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Police swoop on home of NI21 co-founder John McCallister in fraud probe


John McCallister and Basil McCrea co-founded NI21

John McCallister and Basil McCrea co-founded NI21

John McCallister and Basil McCrea co-founded NI21

The co-founder of NI21 last night insisted: "I've done nothing wrong," as police launched an investigation into allegations of financial fraud in the party.

In a development which will shock the world of local politics, detectives swooped on the County Down home of John McCallister MLA yesterday morning.

They questioned him over allegations relating to the misuse of public funds.

The South Down MLA and a 41-year-old man have now been reported to the Public Prosecution Service. Authorities at Stormont have been informed by police of the probe into the financial dealings of NI21.

A number of items, including a computer, were seized by investigating officers.

Mr McCallister, who dramatically walked away from the party last year after a public falling-out with its leader Basil McCrea, said he was "shocked" by the developments and vowed to robustly defend any allegations against him.

"Yesterday morning I was contacted by the police who indicated that in the course of ongoing investigations, about other matters, statements had been taken," he said.

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"These had raised some financial aspects from my difficult time in NI21. They were seeking to clarify my position and I was happy to deal with their queries immediately and voluntarily." The father-of-three added: "I wish to stress I have nothing to hide and deny there was any wrong-doing on my part.

"I look forward to the police concluding their investigations and this matter being quickly resolved."

PSNI Chief Superintendent Peter Farrar said police were investigating allegations of the misuse of public funds.

"The allegations relate to potential fraud and theft by a small number of individuals relating to money available under the Financial Assistance to Political Parties Fund," Mr Farrar said

He added: "Two men aged 43 and 41 were interviewed today and are to be reported to the Public Prosecution Service. A number of items have been seized as part of ongoing police inquiries. Authorities at the Assembly have been advised of the police investigation."

A statement issued from Mr McCrea on behalf of NI21 said that the party has been the "victim of criminal activity" and that no members were under investigation.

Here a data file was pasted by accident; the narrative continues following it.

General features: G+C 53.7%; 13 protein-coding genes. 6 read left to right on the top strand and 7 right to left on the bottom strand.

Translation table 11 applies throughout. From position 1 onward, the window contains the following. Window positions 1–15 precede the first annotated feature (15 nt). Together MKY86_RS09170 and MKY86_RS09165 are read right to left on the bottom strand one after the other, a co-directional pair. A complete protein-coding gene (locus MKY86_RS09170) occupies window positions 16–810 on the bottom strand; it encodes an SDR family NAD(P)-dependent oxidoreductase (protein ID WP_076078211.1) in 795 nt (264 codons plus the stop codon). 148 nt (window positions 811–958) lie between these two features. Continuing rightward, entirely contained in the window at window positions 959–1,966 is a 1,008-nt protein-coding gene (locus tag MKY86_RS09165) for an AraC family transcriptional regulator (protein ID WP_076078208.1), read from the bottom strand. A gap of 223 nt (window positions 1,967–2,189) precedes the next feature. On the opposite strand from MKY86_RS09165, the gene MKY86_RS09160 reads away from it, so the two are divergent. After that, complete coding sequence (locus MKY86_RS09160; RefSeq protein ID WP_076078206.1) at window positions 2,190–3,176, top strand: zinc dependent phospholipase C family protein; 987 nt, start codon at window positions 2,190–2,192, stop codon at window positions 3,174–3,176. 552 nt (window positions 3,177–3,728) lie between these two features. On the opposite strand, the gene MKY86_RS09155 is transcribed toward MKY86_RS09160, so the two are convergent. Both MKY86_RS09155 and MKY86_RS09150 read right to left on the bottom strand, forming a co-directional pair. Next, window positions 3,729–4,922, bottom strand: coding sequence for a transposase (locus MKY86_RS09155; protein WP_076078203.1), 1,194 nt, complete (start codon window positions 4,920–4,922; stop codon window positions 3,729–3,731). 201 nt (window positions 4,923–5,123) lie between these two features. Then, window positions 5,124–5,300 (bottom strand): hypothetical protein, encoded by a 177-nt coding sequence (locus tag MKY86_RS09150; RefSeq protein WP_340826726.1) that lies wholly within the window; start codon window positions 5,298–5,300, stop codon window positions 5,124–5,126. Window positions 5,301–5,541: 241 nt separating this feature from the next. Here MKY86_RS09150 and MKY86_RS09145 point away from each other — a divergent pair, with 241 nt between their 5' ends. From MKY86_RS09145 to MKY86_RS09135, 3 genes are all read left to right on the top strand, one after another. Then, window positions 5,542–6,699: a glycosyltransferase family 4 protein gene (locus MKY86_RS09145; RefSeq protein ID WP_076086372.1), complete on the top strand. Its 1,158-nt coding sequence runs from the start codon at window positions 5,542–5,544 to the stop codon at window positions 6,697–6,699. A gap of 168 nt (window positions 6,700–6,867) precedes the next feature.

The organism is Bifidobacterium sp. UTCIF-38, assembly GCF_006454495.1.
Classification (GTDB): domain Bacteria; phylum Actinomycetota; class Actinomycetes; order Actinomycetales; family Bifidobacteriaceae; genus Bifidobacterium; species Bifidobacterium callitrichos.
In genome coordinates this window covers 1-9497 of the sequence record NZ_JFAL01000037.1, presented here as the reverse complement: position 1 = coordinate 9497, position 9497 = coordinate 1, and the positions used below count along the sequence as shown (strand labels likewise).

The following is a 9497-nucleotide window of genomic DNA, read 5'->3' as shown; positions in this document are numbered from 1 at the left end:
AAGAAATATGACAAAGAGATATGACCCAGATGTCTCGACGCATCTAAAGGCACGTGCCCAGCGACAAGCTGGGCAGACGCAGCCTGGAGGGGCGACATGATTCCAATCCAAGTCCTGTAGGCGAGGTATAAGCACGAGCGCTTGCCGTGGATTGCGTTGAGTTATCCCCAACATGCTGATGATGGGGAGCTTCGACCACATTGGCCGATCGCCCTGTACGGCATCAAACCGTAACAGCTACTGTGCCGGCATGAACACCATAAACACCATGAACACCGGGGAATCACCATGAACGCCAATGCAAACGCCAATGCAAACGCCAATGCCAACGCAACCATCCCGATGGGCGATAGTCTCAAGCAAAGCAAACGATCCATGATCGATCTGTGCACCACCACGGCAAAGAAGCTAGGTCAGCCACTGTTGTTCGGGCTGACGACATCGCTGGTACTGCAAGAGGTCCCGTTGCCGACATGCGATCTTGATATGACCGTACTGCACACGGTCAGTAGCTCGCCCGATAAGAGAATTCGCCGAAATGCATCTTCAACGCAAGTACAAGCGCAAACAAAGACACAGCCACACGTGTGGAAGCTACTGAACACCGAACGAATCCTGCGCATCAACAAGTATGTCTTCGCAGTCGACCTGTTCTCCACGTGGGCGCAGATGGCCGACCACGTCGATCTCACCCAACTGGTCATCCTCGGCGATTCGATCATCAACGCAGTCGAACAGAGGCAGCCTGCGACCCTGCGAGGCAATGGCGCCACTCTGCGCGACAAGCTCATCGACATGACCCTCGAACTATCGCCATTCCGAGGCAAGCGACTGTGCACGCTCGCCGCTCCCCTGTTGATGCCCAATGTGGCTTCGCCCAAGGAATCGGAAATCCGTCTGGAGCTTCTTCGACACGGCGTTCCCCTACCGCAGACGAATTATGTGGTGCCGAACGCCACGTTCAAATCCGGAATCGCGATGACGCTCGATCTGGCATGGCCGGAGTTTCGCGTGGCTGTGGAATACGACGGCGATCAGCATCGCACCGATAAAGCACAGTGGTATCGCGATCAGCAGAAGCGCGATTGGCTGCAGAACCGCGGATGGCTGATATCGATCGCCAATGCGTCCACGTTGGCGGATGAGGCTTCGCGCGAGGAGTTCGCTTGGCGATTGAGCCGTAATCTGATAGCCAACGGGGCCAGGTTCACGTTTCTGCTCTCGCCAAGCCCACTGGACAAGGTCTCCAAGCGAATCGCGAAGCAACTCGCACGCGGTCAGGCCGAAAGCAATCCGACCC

It said:  “NI21 has been the victim of criminal activity which along with other related matters is being investigated by the appropriate authorities. 

"The party welcomes these developments and wished to make clear that neither the party nor any of its members are under criminal investigation.

"As these investigations are on going it is not appropriate to comment further.”

Mr McCallister and his former friend Basil McCrea broke away from the Ulster Unionist Party to set up the opposition NI21.

However, on the eve of the election the party imploded following claims from a number of women of inappropriate sexual activity by Mr McCrea. An investigation by the Assembly's Standard Commissioner Douglas Bain into the allegations is continuing.

Mr McCrea has strenuously denied all allegations against him.

Mr McCallister, the party's then deputy leader, initiated an investigation by independent counselling group Carecall after hearing reports about Mr McCrea. He then left the party following a row with Mr McCrea over the party's handling of the allegations. Mr McCrea denies the allegations.

Since then Mr McCallister has been sitting in the Assembly as an independent unionist for South Down, where he lives with his wife and three young children.

Mr McCallister, a farmer, only entered politics in 2007 when he was elected to the Assembly as a member of the UUP.


NI21 was founded in 2013 by ex-Ulster Unionist Party MLAs Basil McCrea and John McCallister.

The party went into meltdown after allegations of misconduct surfaced against Mr McCrea.

Tina McKenzie, the European parliamentary candidate and former chair, resigned from the party executive half-an-hour before voting ended on local government election day in 2014. She said the crisis made it "difficult for Basil McCrea and John McCallister to remain as leader and deputy leader of NI21", before leaving politics completely.

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